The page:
Developers and the Development Team

“Scrum recognizes no titles for Development Team members other than Developer, regardless of the work being performed by the person; there are no exceptions to this rule”.

This is what the Scrum Guide says about the Development Team.  I find this last bit about “no exceptions” quite amusing because I haven’t seen many rules written in a way where the authors have explicitly said “no exceptions allowed”.  It’s as if they are saying “we know what you are thinking: we know you will endeavor to break this rule at some stage.  Let us stop you before you realize you want to break the rule” 🙂

But this use of the word “developer” causes some confusion.

A recent conversation on our internal Readify Yammer became somewhat confused when somebody claimed that BAs and testers are often part of Development teams as well, and not just developers.  That seemed to be a very innocuous statement at the time and I obviously didn’t disagree with that.

But when I thought a bit more about it, I came to realize that perhaps, we need to acknowledge the distinction between a developer and a Developer!

So everyone in the Development Team is a Developer.  A BA is a Developer. A tester is a Developer.  A developer is also a Developer.  A Product Owner is not a Developer.

To me, it seems that the general usage of the term “developer” in the industry refers to a person who writes code.  Software engineers, programmers, coders etc are some of the other terms often used.  In fact, in job interviews in the past I have been asked if I knew the difference between a programmer and a developer, a software engineer and a developer, a coder and a software engineer etc.  As soon as the conversation takes that path, I know I am not getting this job, and would have to keep looking.  To this day, I don’t really care about these distinctions.  You can call me whatever you want, as long as you let me write code to solve your business problem.  It’s a bonus if the term you use to describe my job is respectful as well 🙂

But within the context of Scrum, everybody in the Development Team is a Developer.  Everybody contributes to the creation of the releasable Increment of the product.

They may use their distinct skill-sets to do that.  That’s ok.

Why is this important?

I recently came across an article which talked about some new Scrum meeting that isn’t described in the Scrum guide, but was purported to solve some specific problems many Scrum teams have.  The meeting was supposed to be attended by BA, a developer, and QA.  Note that the Product Owner isn’t invited to attend this new Scrum event the writers were proposing.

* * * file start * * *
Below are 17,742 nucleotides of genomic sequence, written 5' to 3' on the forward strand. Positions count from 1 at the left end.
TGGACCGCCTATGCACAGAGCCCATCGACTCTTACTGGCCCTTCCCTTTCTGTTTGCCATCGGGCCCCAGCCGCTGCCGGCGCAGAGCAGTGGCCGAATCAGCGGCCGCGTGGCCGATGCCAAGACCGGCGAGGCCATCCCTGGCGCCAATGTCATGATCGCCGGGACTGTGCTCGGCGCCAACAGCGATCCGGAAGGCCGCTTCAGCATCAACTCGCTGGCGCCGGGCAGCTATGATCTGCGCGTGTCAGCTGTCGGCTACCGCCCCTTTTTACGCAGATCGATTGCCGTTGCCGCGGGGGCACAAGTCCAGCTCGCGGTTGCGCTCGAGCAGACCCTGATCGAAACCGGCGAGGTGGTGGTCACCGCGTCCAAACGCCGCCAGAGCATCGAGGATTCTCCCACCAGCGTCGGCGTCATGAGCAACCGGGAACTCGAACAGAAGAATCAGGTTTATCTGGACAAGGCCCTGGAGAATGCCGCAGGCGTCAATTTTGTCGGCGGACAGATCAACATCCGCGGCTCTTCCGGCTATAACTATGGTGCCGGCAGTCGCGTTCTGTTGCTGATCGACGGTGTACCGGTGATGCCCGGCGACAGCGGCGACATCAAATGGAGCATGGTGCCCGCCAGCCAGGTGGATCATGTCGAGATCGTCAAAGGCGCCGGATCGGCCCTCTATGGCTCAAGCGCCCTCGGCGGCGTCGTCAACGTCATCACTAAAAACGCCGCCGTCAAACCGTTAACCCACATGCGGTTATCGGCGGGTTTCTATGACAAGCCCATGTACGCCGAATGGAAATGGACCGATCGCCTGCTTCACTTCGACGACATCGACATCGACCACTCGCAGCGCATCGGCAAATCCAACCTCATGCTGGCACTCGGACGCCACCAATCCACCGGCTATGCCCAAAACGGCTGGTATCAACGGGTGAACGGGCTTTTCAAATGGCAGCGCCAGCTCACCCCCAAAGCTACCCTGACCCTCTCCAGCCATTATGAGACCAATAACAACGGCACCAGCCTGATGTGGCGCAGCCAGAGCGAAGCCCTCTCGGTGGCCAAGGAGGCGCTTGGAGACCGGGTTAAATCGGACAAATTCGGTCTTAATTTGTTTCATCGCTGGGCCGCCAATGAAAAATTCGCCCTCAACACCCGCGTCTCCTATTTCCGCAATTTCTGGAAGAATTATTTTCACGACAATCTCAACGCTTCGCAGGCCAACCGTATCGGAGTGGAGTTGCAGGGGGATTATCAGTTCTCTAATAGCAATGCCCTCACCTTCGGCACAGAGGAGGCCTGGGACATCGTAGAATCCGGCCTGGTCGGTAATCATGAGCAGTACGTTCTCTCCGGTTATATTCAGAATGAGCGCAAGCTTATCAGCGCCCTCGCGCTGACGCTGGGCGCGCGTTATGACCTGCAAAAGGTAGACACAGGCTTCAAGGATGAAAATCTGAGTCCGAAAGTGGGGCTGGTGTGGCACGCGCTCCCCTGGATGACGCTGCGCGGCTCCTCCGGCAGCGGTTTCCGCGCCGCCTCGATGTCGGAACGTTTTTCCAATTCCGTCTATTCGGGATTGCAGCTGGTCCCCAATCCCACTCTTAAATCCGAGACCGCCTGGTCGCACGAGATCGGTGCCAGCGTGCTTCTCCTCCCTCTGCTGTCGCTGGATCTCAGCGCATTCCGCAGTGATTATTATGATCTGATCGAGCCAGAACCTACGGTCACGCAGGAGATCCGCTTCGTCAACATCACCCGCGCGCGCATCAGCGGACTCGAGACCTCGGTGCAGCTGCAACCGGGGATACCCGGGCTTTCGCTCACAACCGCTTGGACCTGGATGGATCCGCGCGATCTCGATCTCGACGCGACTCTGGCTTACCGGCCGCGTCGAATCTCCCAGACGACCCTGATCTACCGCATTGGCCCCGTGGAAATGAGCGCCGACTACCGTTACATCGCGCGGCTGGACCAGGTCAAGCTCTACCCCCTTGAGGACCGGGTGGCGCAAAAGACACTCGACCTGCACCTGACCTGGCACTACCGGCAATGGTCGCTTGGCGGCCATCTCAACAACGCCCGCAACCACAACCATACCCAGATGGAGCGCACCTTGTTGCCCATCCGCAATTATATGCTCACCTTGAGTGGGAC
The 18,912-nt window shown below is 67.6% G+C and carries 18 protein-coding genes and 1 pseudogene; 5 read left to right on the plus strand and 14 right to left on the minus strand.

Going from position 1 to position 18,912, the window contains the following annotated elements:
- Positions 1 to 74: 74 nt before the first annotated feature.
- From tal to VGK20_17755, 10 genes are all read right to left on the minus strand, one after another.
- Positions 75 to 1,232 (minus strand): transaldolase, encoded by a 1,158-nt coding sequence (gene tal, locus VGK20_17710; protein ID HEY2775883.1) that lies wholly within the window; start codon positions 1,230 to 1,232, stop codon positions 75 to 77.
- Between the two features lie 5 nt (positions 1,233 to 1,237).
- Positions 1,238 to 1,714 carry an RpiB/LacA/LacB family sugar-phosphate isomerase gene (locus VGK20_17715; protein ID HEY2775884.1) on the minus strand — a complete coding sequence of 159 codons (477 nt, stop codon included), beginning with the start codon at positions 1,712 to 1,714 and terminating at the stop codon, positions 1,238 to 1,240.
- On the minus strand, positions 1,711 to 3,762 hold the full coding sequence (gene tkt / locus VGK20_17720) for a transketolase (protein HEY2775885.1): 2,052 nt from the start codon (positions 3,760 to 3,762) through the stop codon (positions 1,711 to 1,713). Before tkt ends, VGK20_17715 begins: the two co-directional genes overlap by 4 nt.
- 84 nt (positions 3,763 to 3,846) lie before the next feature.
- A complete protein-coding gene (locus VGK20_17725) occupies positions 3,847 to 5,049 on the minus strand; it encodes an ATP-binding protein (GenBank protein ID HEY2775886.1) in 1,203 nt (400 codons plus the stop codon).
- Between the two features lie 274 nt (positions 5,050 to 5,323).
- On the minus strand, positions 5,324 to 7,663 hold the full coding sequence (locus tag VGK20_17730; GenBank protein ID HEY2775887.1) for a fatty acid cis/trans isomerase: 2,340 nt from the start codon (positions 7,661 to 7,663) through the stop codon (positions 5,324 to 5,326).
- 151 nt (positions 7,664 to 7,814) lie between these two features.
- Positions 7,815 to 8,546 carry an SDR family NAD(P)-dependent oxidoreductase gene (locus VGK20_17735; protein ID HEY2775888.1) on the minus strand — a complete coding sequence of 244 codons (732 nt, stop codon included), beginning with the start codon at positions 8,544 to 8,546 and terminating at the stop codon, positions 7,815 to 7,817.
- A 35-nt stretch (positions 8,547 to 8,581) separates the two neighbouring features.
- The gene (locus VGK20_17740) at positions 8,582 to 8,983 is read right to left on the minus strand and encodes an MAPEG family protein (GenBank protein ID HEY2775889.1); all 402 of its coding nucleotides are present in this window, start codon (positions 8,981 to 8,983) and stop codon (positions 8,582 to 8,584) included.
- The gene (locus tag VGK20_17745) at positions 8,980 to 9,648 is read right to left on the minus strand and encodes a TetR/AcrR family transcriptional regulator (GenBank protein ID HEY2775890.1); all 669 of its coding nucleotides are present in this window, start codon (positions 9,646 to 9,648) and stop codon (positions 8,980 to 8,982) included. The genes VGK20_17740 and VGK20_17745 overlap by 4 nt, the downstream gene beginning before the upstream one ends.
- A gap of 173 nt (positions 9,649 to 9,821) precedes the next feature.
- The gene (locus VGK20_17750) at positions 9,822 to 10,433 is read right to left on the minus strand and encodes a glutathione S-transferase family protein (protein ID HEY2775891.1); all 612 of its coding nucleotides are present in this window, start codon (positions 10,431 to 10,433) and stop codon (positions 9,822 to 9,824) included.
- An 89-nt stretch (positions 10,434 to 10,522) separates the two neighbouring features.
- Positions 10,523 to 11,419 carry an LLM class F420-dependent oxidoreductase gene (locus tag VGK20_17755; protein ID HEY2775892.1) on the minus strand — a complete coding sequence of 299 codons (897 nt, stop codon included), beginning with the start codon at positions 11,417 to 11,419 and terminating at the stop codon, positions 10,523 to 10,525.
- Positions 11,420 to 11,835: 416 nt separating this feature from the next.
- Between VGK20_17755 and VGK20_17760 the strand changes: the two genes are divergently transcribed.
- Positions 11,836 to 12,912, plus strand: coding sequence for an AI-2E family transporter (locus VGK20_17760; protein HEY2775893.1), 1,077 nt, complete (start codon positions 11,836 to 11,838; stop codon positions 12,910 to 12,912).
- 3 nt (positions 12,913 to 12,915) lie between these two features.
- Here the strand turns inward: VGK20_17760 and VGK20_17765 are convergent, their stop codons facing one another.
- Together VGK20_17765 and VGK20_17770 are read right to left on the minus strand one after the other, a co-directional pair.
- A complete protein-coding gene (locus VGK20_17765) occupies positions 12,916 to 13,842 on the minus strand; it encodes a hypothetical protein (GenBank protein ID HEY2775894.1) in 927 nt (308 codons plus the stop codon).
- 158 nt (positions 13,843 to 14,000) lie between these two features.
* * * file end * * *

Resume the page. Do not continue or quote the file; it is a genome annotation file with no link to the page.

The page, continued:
I do have many issues with the whole approach of that article, but here I only want to focus on the issue of terminology.  When you are proposing something new that is going to be so fundamental to a methodology (a new Scrum event in this case), you should stay true to the terminology used in the original body of knowledge.  You shouldn’t try to introduce new concepts, and you should try to stick to existing notions that have specific meanings within the framework.  When talking about Scrum, it makes sense to say for example, that in a specific meeting Product Owner and Developers must be present.  That’s ok because within the context of Scrum, I know what these roles are.  I feel uncomfortable if you start distinguishing between team members by assigning them roles Scrum doesn’t care about.

“Business Analyst” is not a Scrum role.  If you say that only BA, developer, or QA are supposed to do something, attend some specific Scrum event or do something specific to a particular Scrum artifact, I would humbly advise you that that statement didn’t mean much.  Distinguishing between team members on these lines goes against the spirit of Scrum.

This may sound like a useless semantic argument, but I strongly feel that thinking of everybody as a Developer ensures maximum visibility for the whole team.

 

 

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